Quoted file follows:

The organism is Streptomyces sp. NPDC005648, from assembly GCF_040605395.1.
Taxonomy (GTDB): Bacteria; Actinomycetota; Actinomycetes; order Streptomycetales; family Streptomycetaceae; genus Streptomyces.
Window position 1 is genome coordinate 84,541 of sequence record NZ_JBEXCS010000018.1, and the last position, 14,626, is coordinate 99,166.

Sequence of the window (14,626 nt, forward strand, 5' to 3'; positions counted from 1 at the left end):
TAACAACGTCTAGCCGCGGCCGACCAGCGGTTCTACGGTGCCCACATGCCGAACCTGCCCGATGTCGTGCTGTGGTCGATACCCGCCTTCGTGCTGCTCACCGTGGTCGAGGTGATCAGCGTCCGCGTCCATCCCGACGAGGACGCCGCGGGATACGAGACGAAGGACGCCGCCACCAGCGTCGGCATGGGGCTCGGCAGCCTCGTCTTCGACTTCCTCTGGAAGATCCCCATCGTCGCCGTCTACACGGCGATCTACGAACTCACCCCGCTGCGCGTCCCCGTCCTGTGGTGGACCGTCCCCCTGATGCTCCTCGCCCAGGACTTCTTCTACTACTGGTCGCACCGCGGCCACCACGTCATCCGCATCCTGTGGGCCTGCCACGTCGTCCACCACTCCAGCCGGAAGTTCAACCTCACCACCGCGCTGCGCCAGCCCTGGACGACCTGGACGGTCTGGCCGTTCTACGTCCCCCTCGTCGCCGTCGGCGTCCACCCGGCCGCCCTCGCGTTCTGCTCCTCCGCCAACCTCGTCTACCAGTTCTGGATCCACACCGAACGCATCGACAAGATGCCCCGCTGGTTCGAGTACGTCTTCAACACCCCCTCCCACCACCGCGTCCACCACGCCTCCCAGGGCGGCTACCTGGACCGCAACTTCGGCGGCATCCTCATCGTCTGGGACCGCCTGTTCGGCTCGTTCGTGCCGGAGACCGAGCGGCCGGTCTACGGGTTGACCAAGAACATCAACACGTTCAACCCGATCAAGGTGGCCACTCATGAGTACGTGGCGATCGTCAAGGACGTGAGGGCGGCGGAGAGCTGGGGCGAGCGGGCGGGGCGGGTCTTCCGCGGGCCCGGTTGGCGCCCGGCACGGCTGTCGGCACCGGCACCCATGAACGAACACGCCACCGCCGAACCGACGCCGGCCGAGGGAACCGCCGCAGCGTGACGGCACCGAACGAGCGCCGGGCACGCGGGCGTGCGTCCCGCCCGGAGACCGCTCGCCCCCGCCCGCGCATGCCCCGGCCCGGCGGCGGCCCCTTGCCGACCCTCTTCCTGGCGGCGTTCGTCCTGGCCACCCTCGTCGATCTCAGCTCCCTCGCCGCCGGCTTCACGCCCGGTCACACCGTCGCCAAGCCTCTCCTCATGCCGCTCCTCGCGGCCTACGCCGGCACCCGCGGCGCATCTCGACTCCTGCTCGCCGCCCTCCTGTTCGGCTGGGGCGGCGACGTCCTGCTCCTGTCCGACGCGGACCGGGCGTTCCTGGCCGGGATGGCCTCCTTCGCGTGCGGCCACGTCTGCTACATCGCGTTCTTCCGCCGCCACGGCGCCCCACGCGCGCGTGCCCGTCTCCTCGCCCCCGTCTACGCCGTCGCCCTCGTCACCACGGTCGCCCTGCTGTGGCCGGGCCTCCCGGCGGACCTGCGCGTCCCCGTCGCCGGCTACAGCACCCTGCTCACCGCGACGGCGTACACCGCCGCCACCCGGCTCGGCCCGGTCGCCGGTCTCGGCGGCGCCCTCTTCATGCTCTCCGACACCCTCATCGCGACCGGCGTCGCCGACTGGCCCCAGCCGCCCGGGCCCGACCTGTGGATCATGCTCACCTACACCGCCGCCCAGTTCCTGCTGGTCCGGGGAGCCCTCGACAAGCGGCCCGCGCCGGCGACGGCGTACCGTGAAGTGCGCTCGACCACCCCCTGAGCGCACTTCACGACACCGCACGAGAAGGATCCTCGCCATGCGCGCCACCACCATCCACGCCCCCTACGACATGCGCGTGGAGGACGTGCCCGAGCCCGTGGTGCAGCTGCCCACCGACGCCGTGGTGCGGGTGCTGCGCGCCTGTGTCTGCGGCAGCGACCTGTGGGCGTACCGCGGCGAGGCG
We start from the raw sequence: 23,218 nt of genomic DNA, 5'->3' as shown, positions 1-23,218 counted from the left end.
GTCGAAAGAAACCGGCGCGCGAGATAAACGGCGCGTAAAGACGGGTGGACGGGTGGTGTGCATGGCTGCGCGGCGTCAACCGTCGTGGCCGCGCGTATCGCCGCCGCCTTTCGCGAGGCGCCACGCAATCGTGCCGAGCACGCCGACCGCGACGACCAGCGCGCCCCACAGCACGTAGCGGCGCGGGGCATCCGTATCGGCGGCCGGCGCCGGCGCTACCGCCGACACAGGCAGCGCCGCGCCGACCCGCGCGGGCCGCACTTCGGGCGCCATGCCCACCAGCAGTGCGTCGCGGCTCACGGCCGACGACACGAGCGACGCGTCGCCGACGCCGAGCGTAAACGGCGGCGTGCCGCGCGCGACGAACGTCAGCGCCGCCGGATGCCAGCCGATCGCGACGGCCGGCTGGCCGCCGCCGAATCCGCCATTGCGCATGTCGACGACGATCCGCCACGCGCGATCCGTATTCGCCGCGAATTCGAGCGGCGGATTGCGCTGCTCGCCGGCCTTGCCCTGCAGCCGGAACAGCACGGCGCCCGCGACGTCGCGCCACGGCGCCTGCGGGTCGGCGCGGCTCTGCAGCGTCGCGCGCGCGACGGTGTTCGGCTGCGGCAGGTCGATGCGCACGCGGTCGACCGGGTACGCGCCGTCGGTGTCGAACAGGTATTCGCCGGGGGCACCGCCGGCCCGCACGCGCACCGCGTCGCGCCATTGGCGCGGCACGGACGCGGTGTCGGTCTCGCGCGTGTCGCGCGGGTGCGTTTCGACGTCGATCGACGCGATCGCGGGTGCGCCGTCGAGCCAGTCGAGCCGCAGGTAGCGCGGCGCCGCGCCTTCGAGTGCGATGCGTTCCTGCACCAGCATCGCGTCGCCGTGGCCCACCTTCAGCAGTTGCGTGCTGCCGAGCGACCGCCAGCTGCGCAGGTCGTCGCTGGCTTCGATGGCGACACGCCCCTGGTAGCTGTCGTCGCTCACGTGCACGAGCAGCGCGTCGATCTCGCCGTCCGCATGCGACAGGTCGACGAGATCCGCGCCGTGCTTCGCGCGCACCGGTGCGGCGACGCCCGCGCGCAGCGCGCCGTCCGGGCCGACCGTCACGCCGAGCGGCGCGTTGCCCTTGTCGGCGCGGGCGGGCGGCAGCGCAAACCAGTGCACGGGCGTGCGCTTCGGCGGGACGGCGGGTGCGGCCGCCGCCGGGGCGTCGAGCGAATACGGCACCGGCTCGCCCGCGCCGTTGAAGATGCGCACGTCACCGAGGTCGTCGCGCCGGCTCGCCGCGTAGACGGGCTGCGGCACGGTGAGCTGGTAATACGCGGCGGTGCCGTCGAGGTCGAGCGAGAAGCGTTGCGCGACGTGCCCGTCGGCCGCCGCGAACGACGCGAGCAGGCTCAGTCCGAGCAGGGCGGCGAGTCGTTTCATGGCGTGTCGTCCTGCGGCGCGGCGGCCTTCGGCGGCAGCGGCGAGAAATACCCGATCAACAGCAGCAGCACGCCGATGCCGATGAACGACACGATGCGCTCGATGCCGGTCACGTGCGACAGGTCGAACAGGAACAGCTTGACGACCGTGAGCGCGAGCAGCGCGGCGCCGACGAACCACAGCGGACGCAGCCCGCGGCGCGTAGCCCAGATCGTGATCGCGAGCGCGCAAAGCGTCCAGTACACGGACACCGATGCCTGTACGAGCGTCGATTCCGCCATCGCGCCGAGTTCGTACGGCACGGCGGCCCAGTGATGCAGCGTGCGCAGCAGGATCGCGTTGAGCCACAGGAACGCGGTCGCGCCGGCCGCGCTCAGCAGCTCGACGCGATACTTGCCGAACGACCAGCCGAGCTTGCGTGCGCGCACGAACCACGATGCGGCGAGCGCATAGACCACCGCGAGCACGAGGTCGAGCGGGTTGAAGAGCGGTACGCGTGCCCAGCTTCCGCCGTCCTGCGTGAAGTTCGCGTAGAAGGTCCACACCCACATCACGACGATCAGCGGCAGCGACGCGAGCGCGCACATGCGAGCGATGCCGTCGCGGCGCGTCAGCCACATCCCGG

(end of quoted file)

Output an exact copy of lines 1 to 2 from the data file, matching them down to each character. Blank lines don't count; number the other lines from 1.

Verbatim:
The organism is Streptomyces sp. NPDC005648, from assembly GCF_040605395.1.
Taxonomy (GTDB): Bacteria; Actinomycetota; Actinomycetes; order Streptomycetales; family Streptomycetaceae; genus Streptomyces.